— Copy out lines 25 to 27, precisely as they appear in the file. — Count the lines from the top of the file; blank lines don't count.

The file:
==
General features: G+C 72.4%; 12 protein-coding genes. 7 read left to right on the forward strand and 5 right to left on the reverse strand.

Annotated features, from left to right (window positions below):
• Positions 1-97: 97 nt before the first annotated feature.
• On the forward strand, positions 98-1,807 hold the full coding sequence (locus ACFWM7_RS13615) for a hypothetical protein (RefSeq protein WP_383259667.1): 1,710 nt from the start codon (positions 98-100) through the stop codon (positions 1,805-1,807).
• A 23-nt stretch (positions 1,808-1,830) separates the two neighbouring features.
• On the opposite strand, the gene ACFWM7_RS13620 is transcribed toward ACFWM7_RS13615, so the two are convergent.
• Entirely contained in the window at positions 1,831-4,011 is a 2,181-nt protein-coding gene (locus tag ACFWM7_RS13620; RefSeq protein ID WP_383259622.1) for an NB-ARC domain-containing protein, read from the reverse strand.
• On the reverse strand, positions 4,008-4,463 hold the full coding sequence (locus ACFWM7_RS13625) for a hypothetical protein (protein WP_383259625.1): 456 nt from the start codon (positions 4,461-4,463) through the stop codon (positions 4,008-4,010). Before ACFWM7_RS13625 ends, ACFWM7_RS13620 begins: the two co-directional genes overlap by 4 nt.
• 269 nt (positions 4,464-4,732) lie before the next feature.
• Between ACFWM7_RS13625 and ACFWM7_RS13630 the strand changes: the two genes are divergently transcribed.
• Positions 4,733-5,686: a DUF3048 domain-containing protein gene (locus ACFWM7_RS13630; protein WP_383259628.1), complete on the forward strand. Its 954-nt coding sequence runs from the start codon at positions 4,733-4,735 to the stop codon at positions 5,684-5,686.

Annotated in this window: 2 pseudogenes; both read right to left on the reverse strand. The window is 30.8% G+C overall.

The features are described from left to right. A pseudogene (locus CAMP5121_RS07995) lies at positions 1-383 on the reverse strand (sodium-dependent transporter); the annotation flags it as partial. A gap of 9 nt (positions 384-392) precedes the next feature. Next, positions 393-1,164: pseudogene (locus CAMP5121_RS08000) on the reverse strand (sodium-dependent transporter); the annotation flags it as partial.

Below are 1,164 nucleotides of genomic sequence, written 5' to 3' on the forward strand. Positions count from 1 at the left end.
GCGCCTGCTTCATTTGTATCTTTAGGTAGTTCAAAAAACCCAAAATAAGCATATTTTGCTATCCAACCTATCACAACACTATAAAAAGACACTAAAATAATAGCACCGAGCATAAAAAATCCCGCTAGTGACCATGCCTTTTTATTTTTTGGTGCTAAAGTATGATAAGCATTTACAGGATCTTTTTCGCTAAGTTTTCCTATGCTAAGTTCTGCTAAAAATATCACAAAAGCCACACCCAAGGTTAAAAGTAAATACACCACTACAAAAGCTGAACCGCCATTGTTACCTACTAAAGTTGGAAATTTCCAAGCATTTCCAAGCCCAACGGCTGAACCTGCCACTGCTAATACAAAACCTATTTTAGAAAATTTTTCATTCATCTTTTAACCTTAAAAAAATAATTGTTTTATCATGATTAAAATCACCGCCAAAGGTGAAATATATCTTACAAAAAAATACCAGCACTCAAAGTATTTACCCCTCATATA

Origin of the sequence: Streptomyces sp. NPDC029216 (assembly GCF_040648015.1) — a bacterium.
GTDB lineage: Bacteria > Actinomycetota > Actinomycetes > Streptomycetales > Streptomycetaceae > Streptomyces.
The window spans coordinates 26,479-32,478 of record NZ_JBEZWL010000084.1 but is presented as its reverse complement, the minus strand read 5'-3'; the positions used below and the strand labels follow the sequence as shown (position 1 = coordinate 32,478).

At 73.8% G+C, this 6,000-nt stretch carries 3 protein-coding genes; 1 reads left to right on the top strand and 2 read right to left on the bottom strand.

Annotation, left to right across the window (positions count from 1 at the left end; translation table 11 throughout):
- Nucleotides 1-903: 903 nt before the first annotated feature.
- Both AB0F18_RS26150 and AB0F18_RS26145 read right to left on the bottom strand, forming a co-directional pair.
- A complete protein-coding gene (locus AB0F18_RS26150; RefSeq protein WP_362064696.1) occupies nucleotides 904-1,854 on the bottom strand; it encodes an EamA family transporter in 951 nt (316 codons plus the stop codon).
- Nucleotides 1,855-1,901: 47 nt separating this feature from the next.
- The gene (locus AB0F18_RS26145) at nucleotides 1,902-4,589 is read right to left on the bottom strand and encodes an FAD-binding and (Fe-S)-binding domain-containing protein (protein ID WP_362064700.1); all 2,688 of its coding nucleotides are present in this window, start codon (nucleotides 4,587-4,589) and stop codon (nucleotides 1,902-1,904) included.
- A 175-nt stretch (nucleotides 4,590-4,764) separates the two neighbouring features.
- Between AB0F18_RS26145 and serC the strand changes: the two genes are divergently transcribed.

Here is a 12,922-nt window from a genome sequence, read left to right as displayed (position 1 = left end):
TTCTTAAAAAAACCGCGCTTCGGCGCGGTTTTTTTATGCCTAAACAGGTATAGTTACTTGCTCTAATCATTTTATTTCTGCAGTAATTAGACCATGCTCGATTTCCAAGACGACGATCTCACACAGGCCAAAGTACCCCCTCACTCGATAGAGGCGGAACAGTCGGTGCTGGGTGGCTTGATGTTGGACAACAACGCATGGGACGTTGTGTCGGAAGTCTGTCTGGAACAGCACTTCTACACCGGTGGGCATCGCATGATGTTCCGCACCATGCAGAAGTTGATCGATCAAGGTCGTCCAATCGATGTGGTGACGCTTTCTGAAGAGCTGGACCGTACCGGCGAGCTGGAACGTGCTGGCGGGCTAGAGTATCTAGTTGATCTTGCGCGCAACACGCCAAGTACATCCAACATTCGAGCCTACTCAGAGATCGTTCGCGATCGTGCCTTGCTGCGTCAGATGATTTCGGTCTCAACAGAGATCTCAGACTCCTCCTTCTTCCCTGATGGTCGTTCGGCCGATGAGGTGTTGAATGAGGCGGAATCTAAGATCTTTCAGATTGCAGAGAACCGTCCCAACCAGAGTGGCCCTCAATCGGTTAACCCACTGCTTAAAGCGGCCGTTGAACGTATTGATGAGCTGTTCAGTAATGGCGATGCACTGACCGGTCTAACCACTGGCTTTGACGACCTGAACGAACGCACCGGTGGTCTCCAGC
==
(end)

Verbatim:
- The gene (locus AB0F18_RS26145) at nucleotides 1,902-4,589 is read right to left on the bottom strand and encodes an FAD-binding and (Fe-S)-binding domain-containing protein (protein ID WP_362064700.1); all 2,688 of its coding nucleotides are present in this window, start codon (nucleotides 4,587-4,589) and stop codon (nucleotides 1,902-1,904) included.
- A 175-nt stretch (nucleotides 4,590-4,764) separates the two neighbouring features.
- Between AB0F18_RS26145 and serC the strand changes: the two genes are divergently transcribed.